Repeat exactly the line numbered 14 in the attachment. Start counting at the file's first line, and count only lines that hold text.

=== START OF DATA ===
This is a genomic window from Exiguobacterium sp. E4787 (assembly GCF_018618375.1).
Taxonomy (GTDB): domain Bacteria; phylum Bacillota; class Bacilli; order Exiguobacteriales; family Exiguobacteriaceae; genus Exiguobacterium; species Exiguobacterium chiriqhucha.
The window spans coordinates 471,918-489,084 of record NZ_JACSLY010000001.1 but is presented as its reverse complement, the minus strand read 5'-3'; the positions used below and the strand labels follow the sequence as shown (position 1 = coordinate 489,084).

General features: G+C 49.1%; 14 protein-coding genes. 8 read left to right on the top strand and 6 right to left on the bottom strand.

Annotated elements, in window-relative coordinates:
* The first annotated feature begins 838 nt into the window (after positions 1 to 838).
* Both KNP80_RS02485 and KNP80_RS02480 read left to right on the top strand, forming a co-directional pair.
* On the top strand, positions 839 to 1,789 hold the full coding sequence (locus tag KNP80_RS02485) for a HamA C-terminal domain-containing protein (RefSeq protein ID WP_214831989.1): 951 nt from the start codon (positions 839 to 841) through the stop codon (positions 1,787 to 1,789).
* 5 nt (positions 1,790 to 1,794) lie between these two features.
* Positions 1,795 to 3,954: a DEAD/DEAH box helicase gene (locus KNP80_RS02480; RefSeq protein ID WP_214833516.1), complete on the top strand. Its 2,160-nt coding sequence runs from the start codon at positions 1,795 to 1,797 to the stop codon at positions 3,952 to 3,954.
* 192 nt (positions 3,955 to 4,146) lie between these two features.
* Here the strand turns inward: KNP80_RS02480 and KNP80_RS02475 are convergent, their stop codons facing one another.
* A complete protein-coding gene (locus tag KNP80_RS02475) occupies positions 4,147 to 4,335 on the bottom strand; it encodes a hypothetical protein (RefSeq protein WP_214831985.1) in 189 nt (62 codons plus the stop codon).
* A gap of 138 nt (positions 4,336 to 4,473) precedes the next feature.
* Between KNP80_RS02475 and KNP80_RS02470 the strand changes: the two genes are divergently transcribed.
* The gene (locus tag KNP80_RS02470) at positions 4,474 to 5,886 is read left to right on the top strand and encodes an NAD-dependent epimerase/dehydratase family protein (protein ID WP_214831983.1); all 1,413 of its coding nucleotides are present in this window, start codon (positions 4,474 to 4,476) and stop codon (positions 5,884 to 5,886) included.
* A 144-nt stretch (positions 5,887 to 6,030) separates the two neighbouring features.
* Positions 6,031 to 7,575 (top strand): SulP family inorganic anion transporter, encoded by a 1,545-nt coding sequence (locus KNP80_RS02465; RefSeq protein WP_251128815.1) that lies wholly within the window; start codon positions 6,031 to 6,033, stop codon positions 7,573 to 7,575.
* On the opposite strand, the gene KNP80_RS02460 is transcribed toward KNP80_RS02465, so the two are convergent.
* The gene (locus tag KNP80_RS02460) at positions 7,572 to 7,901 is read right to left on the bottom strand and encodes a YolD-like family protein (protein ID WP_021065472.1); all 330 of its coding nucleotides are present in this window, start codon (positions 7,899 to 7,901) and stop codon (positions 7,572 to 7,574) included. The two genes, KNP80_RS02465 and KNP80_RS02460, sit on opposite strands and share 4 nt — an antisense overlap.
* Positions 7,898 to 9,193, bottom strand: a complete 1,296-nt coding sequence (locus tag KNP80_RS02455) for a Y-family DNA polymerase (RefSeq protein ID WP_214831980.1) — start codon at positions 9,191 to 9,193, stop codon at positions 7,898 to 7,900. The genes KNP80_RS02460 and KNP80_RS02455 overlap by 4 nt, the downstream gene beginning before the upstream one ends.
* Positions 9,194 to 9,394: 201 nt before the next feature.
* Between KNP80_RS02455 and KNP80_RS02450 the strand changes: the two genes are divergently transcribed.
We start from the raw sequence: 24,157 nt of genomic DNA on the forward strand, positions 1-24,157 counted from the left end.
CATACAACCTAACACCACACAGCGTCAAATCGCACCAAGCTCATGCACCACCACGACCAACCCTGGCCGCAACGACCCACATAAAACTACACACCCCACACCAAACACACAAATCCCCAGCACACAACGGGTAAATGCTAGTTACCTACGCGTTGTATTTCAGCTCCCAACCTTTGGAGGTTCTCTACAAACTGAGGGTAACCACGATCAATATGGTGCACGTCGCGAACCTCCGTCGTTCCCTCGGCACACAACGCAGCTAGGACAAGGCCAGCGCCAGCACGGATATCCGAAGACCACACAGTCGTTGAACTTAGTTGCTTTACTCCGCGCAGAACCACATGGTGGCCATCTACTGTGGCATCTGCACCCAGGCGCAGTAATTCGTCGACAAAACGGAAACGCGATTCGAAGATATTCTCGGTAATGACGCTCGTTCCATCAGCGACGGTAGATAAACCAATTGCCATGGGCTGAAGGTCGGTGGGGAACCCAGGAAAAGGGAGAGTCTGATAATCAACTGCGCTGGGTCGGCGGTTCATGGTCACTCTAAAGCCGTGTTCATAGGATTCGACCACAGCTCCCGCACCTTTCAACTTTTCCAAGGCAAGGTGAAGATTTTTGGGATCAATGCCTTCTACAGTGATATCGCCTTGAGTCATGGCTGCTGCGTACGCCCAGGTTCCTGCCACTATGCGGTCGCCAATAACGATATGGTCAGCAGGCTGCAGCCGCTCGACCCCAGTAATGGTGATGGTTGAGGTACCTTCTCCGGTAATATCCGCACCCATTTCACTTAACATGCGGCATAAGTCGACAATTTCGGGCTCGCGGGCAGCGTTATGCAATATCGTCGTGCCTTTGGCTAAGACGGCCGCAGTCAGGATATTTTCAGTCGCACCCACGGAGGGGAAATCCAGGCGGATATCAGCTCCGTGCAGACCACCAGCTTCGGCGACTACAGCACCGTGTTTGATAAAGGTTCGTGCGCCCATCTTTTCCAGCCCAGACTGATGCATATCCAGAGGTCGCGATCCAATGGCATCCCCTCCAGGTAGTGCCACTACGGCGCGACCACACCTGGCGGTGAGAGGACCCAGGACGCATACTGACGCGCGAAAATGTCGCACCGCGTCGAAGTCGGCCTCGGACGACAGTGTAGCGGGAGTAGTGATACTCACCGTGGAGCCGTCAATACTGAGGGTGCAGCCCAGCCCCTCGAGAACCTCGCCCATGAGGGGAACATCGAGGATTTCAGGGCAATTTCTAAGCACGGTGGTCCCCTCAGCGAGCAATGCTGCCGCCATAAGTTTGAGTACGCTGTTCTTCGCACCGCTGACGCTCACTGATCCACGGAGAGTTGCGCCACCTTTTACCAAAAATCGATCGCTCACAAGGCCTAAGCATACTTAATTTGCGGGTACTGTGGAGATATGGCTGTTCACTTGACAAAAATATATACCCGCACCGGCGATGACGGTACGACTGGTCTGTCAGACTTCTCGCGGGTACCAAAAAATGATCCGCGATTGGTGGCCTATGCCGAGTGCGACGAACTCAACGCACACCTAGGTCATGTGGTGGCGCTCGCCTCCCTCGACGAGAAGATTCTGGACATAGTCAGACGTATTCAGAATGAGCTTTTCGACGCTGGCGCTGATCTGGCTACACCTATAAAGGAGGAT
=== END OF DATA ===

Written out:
* A gap of 138 nt (positions 4,336 to 4,473) precedes the next feature.